The peacock dance 孔雀舞 is one of the most wide-spread ancient dances of the Dai ethnic group in Yunnan Province on the southwest border of China. Tropical weather and nature have nourished the Dai people’s tradition and culture. They share their land with creatures of great variety. The beauty and kindness of the peacock inspires the Dai culture to a great extent and the Dai consider the peacock as a Goddess that can bring them peace and happiness. They pray for peace and happiness with graceful peacock dancing.
The peacock dance is the best-loved dance of the Dai. To the Dai the peacock is a symbol of good luck, happiness, beauty and honesty, so to perform this dance is to present a eulogy of and express good wishes for a happy life. It is mostly performed on the New Year (Water-splashing Festival) of the Dai calendar, at the Gate Closing Festival, the Gate Opening Festival and some important religious events.
The Dai, known for their singing and dancing skills, worship the peacock. The peacock is a precious bird in the sub-tropical zone. It is beautiful and tame. To the Dai ethnic group, it stands for auspiciousness and beauty. The Peacock Dance reflects their respect for peace, honesty, water and beauty. The Dai people believe in Hinayana. In the scripture, the Peacock Rajas (Bright King) is a Bodhisattva flying on a peacock, with a lotus and a peacock tail in hand. Therefore, the Dai people love peacocks, tame peacocks and dance the Peacock Dance.
According to folk custom, the peacock dance used to be performed by men. They had to shoulder heavy props such as wings, therefore, their actions were restrained. Breaking through the boundaries of tradition, the creators tried to display the peacock’s beauty by giving the part to women. They got rid of the heavy wings and they wore long broad skirts decorated with peacock feathers.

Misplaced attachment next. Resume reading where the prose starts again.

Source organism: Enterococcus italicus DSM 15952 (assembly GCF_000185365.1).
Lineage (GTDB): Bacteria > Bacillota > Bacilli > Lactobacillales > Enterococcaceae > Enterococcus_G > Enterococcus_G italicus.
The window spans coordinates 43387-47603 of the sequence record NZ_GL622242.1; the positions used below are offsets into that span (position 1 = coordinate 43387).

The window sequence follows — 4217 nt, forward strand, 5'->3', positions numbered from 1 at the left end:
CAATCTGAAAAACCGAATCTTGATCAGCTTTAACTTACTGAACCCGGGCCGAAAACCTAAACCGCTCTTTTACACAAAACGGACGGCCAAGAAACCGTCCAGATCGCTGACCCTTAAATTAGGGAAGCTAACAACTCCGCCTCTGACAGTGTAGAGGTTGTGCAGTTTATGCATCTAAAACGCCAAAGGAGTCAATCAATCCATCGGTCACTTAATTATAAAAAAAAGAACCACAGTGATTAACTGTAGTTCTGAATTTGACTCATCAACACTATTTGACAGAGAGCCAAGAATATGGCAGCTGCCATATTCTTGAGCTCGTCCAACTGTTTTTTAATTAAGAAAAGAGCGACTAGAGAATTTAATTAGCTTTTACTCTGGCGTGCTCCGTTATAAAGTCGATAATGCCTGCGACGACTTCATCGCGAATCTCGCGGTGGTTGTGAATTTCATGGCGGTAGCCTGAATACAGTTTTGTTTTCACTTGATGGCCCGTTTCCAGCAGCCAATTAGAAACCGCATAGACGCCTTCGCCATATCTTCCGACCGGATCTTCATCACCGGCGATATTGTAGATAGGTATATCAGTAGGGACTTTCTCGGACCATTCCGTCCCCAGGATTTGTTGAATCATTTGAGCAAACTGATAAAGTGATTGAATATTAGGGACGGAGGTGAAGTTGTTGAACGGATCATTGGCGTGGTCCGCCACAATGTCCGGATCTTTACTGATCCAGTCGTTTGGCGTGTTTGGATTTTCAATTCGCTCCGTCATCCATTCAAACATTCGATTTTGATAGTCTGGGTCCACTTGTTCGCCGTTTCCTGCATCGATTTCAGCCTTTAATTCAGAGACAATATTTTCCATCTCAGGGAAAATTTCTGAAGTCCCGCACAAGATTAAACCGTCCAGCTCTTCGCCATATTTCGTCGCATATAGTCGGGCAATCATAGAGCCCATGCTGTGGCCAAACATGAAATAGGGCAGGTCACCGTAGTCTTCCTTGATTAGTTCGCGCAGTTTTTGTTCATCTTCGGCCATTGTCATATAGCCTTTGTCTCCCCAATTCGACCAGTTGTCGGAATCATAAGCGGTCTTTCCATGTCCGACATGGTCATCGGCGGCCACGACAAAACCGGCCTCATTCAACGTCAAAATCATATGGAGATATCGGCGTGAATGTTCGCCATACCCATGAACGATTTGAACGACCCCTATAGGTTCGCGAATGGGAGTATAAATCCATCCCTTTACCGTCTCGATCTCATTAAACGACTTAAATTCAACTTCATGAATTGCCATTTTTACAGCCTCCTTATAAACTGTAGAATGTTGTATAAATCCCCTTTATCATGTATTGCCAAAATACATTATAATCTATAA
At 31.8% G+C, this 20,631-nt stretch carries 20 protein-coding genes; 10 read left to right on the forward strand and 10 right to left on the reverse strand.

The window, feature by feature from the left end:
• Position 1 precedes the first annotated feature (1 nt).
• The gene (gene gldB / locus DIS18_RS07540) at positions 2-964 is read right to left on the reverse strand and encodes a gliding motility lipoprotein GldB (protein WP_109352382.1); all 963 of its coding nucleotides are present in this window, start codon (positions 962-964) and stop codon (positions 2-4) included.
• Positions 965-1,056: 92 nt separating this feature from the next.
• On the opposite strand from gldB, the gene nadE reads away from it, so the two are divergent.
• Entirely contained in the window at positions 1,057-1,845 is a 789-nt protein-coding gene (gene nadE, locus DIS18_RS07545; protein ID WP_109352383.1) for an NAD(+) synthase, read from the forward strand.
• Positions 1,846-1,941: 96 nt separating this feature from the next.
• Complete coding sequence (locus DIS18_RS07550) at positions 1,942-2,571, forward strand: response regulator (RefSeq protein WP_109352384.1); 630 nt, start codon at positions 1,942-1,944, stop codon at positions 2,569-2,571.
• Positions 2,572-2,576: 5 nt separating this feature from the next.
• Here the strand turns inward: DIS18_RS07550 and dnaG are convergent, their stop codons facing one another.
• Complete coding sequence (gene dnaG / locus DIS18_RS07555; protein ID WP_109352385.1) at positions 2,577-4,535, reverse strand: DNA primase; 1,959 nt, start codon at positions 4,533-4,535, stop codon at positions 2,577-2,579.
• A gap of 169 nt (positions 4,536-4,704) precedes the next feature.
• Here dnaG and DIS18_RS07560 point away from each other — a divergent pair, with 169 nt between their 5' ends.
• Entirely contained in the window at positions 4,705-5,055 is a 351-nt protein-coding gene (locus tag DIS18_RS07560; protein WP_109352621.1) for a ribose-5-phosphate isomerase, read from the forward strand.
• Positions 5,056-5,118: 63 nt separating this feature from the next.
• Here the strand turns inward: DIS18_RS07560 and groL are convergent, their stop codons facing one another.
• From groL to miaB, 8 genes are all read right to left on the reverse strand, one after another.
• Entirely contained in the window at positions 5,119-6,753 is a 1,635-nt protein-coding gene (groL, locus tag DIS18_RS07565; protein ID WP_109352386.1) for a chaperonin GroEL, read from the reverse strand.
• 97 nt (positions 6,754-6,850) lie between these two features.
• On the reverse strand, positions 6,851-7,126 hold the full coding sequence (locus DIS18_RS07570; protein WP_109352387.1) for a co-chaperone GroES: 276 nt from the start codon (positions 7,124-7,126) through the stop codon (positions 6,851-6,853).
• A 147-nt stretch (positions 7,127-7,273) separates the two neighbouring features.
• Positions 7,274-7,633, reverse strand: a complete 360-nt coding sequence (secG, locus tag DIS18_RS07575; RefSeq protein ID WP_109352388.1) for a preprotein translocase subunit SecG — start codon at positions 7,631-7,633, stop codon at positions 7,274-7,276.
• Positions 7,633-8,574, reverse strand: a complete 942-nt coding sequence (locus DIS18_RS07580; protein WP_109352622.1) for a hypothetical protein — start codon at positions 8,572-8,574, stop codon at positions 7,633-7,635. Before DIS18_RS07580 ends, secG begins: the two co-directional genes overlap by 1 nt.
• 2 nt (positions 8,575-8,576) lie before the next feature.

The movements of the dance are quite diverse, the movements in the dance copy the movements of a peacock. The most common hand gestures include tucking the thumb under with the four fingers extended close together, the “peacock hand” (the thumb slightly tucked, the index finger bent and the other three fingers spread in a fan shape), and the “eye” gesture (the thumb and index finger close to each other and the other three fingers spread in a fan shape to imitate the shape of an eye). The dance steps include tiptoeing and undulating steps such as kicking one foot backward toward the hip, stepping back, then stretching and bending the other leg in rhythm.
This unique geological sight is known as Danxia landform. The Danxia landform refers to various landscapes found in southeast and southwest China that “consist of a red bed characterized by steep cliffs”. It is a unique type of petrographic geomorphology found in China.
Danxia landform is formed from red-colored sandstones and conglomerates of largely Cretaceous age. The landforms look very much like karst topography that forms in areas underlain by limestones, but since the rocks that form Danxia are sandstones and conglomerates, they have been called “pseudo-karst” landforms.